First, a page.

Most homes have exterior siding made of one of 7 materials: brick, fiber cement, metal, stone, stucco, vinyl, and wood. Each of these options has its pros and cons, and which you choose will depend on how much weight you give to aesthetics, cost, and other qualities like durability.
If your home is in need of new siding, it’s important to consider all your options before making your choice. Siding does more than simply make your home look good. It’s also both an investment and a layer of protection.
Brick veneer is a thin layer of brick that’s applied to the exterior of a wall. It can be as thin as ⅜ of an inch, which drastically reduces the weight when compared to full-thickness brick. And this reduction in weight also leads to the veneer being easier and faster to install.
The benefits of brick veneer are the same as full-thickness brick. It has the same great look and feel, is fire-resistant, is pest resistant, and is relatively low-maintenance. Brick veneer also comes in both panelized and single brick formats. The main difference between the two is how they’re applied to walls.
Fiber cement is an increasingly popular home siding option in Pennsylvania and across the country. James Hardie, the #1 siding brand in America, is the original manufacturer of fiber cement panels.
Because fiber cement siding is made out of a combination of materials, including cement, sand, and cellulose fiber, it’s highly durable. It’s fire-resistant, pest-resistant, and weather-resistant.
Manufactured siding such as fiber cement siding comes in a variety of colors and styles. It often mimics the appearance of other siding options, with the most common being wood. And with James Hardie products, the color is baked into the material, reducing fading and making the color last longer.
Metal siding isn’t a very common choice in Pennsylvania. The weather is mild enough for various siding options to work, so homeowners tend to choose more traditional materials.
However, metal is one of the cheapest and most durable options. Typically, aluminum or steel is the metal of choice. And both provide excellent fire, pest, and weather resistance.
Stone veneer is the same as brick veneer, but with stones instead of bricks. It’s thin-cut stone applied to walls either individually with mortar or as part of a panel system. Again, the main difference between the two is the installation method.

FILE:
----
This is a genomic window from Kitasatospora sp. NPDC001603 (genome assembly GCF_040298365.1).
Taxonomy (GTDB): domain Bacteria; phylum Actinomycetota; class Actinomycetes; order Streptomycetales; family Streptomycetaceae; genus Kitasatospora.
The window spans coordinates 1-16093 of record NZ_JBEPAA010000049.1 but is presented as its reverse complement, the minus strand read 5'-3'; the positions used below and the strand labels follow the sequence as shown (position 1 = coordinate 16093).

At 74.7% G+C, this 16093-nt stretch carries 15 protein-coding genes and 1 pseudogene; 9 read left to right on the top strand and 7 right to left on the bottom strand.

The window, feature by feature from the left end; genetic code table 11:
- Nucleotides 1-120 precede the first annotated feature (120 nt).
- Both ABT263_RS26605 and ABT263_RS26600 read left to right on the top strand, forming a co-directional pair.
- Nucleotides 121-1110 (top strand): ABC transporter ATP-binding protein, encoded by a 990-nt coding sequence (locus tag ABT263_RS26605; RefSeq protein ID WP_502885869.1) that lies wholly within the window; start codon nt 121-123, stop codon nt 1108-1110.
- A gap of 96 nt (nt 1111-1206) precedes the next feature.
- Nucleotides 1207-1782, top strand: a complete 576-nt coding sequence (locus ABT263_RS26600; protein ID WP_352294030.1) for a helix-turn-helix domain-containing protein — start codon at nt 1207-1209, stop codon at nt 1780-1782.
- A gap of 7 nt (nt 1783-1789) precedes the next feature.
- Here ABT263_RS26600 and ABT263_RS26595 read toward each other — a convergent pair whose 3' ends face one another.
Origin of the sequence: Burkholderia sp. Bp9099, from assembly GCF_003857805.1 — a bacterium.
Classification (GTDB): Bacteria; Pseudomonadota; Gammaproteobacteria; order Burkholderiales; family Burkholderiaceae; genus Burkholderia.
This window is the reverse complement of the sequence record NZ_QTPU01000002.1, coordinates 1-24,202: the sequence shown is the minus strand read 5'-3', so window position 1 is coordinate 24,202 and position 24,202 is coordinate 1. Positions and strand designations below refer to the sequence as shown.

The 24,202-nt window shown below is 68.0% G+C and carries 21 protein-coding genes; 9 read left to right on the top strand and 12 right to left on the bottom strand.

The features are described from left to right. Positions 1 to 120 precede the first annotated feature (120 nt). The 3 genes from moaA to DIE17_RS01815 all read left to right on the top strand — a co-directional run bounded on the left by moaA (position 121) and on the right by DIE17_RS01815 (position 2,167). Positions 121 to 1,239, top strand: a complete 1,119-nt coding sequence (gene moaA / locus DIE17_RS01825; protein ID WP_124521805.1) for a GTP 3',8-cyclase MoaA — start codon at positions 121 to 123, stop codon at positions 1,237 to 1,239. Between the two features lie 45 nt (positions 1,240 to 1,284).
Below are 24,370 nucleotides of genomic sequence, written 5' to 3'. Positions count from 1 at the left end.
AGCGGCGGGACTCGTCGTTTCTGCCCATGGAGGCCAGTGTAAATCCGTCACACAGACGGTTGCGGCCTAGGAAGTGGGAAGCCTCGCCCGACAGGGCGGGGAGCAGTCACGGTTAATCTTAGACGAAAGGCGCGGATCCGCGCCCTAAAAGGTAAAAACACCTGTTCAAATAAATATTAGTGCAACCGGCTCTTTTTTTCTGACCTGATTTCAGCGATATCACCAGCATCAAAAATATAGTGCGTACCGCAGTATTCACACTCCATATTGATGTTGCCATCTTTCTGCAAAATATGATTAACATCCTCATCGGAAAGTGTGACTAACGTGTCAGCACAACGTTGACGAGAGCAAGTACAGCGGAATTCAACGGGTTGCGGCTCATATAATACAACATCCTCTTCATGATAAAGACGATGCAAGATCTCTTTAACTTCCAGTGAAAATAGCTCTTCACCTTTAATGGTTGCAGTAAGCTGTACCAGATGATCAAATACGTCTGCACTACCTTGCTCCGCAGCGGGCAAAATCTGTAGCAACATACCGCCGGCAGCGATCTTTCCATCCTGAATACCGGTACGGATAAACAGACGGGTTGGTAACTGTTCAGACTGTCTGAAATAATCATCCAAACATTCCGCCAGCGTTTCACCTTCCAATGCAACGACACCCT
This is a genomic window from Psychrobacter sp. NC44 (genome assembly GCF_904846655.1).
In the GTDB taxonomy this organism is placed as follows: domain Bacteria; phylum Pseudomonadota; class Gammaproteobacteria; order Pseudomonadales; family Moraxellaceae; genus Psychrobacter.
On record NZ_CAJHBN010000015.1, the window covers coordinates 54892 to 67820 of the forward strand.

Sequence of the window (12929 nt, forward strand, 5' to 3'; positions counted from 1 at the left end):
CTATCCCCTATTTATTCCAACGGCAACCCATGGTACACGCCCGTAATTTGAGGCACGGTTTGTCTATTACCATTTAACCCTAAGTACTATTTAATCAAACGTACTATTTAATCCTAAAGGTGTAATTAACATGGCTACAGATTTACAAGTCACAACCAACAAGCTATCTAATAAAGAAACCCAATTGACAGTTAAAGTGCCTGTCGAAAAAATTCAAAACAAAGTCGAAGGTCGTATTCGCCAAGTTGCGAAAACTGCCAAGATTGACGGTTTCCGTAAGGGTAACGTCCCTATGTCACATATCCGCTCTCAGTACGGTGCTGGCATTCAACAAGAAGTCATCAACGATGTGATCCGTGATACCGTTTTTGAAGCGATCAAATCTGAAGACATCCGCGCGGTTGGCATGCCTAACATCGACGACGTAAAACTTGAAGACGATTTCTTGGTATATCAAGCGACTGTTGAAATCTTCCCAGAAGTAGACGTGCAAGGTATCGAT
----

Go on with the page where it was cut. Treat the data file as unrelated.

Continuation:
Also like brick veneer, stone veneer comes with the same durability benefits as natural stone, namely fire and pest resistance. And again, because this is a thin veneer, it weighs much less than natural stone walls.
While stone veneer can be used as a whole-home covering, it is more frequently used as an accent paired with other types of siding. This is in part because it’s one of the most expensive options available.
Natural vs. Manufactured
Unlike brick veneer, stone veneer comes in 2 varieties: natural and manufactured. Natural stone veneer is real stone that’s cut thin so it can be applied as a veneer. Manufactured stone veneer is made of cement, sand, and other additives.
The two main benefits of choosing manufactured over natural are the lower price and environmental impact. And these days, manufactured stone veneer looks just as good as natural stone does.
Stucco has a unique appearance among home siding options, which makes it desirable. It’s also relatively durable thanks to its construction of cement and other additives. This makes it fire-resistant. But, unlike manufactured stone veneer, for example, it’s not immune to pest and blunt force damage.
The stucco material itself is fairly cheap. But, because the installation requires a team of skilled laborers, it usually ends up being a mid-range price option. If choosing stucco, you’ll want to make sure you go with stucco experts to ensure it’s installed properly.
Vinyl siding is one of the cheapest options available. That’s the main benefit of going with this type of siding. It’s outperformed in basically every other way by the other options.
One of the major problems with vinyl siding is that it’s susceptible to many kinds of damage. This includes pest damage, impact damage, and wind damage. Also, not only will vinyl siding melt when exposed to flames, but it can even melt when exposed to reflected sunlight.
Additionally, vinyl requires more frequent repainting compared to fiber cement with the color baked in.
Many homeowners are drawn to wooden siding because of its natural aesthetic. It’s such a popular look that other materials, like fiber cement and vinyl, sometimes try to mimic it. And there’s not just one style of wooden siding either.
The obvious issue with wooden siding is that both fire and pests can cause significant damage to it. Wood also requires more upkeep than other siding options as it can suffer from damage over time if left on its own. Still, if properly maintained, wood can be a durable option.
As for the cost, it comes in the low to mid-range depending on the type of wood and style chosen. Generally, it’s going to be slightly above the cost of vinyl and metal siding, more in line with stucco.
Natural vs. Engineered
It’s also worth noting that as with stone veneer, wooden siding comes in 2 varieties. Natural wood is exactly as it sounds and will come with a higher price tag. Engineered wood is the equivalent of manufactured stone and is therefore cheaper.
Scrap wood, sawdust, and other materials are combined together to make engineered wood. This construction makes it more durable than natural wood. And once painted, it’s difficult to tell the difference.
Have you been looking to replace your home siding? Is your current siding old and worn? Is there damage that’s allowing water and pests in? Or, are you simply looking to change up your home’s aesthetic?
No matter your reason, the home exterior experts of Friel Plastering can help. Call us today to set up an inspection or to have your siding option questions answered.